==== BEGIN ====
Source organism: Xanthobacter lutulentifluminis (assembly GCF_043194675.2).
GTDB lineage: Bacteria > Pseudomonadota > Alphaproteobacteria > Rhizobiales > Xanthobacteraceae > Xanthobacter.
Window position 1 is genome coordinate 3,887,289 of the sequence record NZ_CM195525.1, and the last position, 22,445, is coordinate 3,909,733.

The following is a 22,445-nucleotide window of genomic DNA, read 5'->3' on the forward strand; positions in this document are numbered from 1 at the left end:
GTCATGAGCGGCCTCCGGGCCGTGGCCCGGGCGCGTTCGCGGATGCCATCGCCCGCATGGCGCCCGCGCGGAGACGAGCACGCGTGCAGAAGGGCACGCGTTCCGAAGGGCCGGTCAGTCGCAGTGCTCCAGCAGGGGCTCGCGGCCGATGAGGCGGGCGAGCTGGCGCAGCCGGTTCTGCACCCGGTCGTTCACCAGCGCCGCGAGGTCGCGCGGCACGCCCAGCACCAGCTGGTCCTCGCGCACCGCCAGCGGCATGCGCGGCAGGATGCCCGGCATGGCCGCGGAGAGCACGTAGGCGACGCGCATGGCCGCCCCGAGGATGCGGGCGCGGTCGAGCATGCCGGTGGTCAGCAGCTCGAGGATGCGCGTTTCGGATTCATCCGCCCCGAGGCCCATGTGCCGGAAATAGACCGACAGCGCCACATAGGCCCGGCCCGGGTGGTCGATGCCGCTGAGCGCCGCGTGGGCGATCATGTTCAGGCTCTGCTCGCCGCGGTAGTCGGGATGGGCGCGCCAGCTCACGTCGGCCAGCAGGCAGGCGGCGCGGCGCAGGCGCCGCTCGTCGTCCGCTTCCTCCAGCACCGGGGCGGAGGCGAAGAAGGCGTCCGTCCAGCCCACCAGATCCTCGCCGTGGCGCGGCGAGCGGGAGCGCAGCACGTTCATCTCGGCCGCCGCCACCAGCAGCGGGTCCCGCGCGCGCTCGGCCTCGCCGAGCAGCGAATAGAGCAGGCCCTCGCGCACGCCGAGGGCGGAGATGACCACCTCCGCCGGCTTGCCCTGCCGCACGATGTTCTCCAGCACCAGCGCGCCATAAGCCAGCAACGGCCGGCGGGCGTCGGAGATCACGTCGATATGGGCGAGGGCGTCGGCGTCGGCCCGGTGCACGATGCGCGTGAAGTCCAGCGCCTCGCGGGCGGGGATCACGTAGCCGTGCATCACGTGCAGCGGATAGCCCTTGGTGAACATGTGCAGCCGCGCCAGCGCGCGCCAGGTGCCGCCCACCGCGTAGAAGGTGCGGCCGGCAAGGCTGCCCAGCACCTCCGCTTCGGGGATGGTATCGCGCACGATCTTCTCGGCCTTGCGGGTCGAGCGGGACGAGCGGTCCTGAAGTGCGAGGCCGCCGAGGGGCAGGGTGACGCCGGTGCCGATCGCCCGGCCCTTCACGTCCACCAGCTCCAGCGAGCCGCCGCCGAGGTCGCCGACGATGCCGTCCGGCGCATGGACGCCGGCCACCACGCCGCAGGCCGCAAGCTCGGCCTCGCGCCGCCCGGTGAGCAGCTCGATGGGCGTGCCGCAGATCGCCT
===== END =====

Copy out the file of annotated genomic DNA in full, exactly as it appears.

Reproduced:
Source organism: Xanthobacter lutulentifluminis (assembly GCF_043194675.2).
GTDB lineage: Bacteria > Pseudomonadota > Alphaproteobacteria > Rhizobiales > Xanthobacteraceae > Xanthobacter.
Window position 1 is genome coordinate 3,887,289 of the sequence record NZ_CM195525.1, and the last position, 22,445, is coordinate 3,909,733.

The following is a 22,445-nucleotide window of genomic DNA, read 5'->3' on the forward strand; positions in this document are numbered from 1 at the left end:
GTCATGAGCGGCCTCCGGGCCGTGGCCCGGGCGCGTTCGCGGATGCCATCGCCCGCATGGCGCCCGCGCGGAGACGAGCACGCGTGCAGAAGGGCACGCGTTCCGAAGGGCCGGTCAGTCGCAGTGCTCCAGCAGGGGCTCGCGGCCGATGAGGCGGGCGAGCTGGCGCAGCCGGTTCTGCACCCGGTCGTTCACCAGCGCCGCGAGGTCGCGCGGCACGCCCAGCACCAGCTGGTCCTCGCGCACCGCCAGCGGCATGCGCGGCAGGATGCCCGGCATGGCCGCGGAGAGCACGTAGGCGACGCGCATGGCCGCCCCGAGGATGCGGGCGCGGTCGAGCATGCCGGTGGTCAGCAGCTCGAGGATGCGCGTTTCGGATTCATCCGCCCCGAGGCCCATGTGCCGGAAATAGACCGACAGCGCCACATAGGCCCGGCCCGGGTGGTCGATGCCGCTGAGCGCCGCGTGGGCGATCATGTTCAGGCTCTGCTCGCCGCGGTAGTCGGGATGGGCGCGCCAGCTCACGTCGGCCAGCAGGCAGGCGGCGCGGCGCAGGCGCCGCTCGTCGTCCGCTTCCTCCAGCACCGGGGCGGAGGCGAAGAAGGCGTCCGTCCAGCCCACCAGATCCTCGCCGTGGCGCGGCGAGCGGGAGCGCAGCACGTTCATCTCGGCCGCCGCCACCAGCAGCGGGTCCCGCGCGCGCTCGGCCTCGCCGAGCAGCGAATAGAGCAGGCCCTCGCGCACGCCGAGGGCGGAGATGACCACCTCCGCCGGCTTGCCCTGCCGCACGATGTTCTCCAGCACCAGCGCGCCATAAGCCAGCAACGGCCGGCGGGCGTCGGAGATCACGTCGATATGGGCGAGGGCGTCGGCGTCGGCCCGGTGCACGATGCGCGTGAAGTCCAGCGCCTCGCGGGCGGGGATCACGTAGCCGTGCATCACGTGCAGCGGATAGCCCTTGGTGAACATGTGCAGCCGCGCCAGCGCGCGCCAGGTGCCGCCCACCGCGTAGAAGGTGCGGCCGGCAAGGCTGCCCAGCACCTCCGCTTCGGGGATGGTATCGCGCACGATCTTCTCGGCCTTGCGGGTCGAGCGGGACGAGCGGTCCTGAAGTGCGAGGCCGCCGAGGGGCAGGGTGACGCCGGTGCCGATCGCCCGGCCCTTCACGTCCACCAGCTCCAGCGAGCCGCCGCCGAGGTCGCCGACGATGCCGTCCGGCGCATGGACGCCGGCCACCACGCCGCAGGCCGCAAGCTCGGCCTCGCGCCGCCCGGTGAGCAGCTCGATGGGCGTGCCGCAGATCGCCT